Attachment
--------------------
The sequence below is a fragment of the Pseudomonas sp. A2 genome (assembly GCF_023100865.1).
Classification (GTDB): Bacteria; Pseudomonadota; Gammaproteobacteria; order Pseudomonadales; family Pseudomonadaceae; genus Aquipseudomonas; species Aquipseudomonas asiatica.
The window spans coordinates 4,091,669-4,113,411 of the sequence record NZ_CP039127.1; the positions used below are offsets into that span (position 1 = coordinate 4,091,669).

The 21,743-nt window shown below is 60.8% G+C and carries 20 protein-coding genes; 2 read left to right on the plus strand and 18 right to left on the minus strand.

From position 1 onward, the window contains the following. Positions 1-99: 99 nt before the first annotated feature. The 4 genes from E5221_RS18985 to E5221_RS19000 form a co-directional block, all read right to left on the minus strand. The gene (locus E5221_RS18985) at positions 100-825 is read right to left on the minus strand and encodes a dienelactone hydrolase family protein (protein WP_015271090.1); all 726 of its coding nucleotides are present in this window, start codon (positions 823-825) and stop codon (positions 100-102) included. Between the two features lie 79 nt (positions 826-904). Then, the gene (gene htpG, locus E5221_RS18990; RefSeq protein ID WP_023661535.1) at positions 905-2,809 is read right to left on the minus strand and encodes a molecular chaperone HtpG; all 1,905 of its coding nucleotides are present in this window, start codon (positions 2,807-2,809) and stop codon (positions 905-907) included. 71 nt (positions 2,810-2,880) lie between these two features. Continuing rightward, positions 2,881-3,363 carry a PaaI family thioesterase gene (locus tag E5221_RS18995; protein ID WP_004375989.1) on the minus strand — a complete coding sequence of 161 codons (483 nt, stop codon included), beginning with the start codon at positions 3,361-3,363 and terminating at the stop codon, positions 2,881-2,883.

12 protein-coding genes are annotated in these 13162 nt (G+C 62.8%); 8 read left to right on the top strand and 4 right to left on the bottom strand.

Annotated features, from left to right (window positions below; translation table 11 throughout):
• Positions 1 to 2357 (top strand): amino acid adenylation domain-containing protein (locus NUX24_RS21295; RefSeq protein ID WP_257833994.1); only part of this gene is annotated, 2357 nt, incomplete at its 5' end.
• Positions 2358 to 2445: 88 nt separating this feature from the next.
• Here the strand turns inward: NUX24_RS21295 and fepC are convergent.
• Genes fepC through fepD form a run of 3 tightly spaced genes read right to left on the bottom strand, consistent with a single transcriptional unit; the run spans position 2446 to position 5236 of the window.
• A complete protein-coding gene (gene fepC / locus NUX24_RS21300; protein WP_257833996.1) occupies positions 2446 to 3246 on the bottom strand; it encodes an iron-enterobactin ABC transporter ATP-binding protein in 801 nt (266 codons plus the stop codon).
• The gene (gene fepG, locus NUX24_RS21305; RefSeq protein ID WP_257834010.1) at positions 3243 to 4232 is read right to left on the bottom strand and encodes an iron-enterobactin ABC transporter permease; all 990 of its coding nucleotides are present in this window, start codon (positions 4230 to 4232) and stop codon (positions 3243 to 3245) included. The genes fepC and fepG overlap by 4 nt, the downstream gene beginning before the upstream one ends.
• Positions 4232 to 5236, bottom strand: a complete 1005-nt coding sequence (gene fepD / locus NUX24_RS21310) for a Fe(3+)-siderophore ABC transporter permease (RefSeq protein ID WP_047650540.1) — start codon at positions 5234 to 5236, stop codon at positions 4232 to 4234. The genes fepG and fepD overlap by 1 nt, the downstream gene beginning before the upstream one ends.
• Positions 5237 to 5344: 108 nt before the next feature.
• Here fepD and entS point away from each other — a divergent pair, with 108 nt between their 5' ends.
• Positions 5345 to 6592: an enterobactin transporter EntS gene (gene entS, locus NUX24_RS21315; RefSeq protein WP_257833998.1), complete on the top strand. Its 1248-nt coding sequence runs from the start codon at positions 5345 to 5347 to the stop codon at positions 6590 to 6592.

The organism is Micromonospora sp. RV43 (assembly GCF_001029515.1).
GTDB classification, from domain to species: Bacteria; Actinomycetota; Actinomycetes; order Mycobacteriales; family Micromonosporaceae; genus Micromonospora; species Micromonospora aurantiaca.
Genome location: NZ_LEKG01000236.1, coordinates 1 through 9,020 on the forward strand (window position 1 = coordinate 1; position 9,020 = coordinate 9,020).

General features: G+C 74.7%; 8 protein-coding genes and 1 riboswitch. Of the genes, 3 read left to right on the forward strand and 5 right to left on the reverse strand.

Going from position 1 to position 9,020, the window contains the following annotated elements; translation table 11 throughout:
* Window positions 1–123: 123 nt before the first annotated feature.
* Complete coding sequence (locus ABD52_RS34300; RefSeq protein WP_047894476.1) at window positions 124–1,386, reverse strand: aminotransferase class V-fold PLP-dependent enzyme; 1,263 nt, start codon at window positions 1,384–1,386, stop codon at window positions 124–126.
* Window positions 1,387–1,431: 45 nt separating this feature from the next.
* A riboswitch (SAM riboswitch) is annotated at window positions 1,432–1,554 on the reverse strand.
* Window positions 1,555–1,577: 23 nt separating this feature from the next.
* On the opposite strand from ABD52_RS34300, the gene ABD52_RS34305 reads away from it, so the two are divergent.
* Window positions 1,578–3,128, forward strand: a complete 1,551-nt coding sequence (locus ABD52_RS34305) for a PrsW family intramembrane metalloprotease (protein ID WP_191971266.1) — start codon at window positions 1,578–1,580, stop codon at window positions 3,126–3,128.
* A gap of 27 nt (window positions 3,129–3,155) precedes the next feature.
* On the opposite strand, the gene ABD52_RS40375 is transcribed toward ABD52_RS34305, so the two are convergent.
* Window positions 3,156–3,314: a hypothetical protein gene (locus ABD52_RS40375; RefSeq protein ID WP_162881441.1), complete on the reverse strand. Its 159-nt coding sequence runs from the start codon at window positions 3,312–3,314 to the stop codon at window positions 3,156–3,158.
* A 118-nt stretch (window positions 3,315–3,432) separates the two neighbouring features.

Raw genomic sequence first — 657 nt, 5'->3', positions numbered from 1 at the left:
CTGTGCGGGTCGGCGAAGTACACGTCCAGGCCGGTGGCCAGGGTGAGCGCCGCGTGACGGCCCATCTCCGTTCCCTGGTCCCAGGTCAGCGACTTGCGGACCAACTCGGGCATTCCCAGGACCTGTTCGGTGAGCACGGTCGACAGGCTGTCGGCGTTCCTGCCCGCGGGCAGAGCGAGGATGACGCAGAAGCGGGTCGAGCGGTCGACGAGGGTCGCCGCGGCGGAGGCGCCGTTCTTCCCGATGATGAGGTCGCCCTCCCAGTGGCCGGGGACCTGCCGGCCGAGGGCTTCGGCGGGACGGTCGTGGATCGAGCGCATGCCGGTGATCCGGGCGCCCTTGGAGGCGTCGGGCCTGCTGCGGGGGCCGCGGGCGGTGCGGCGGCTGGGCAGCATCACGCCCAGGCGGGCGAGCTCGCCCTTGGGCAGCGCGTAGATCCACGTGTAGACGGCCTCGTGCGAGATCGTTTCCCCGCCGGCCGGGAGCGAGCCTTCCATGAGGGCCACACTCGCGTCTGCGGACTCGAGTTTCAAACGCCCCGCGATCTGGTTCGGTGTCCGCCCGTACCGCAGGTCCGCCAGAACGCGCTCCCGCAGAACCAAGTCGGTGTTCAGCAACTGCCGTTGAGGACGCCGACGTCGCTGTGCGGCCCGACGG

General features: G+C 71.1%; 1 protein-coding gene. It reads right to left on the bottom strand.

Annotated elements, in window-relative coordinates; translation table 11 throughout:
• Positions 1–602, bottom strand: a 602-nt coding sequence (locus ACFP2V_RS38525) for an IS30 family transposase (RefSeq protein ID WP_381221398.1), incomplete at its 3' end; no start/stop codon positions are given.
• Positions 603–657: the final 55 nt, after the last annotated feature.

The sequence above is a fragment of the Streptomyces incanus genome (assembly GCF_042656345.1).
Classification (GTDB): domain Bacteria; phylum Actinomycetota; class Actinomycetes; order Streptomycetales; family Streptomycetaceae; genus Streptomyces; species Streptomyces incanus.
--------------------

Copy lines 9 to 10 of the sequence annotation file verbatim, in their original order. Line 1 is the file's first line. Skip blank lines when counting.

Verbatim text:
• Positions 2358 to 2445: 88 nt separating this feature from the next.
• Here the strand turns inward: NUX24_RS21295 and fepC are convergent.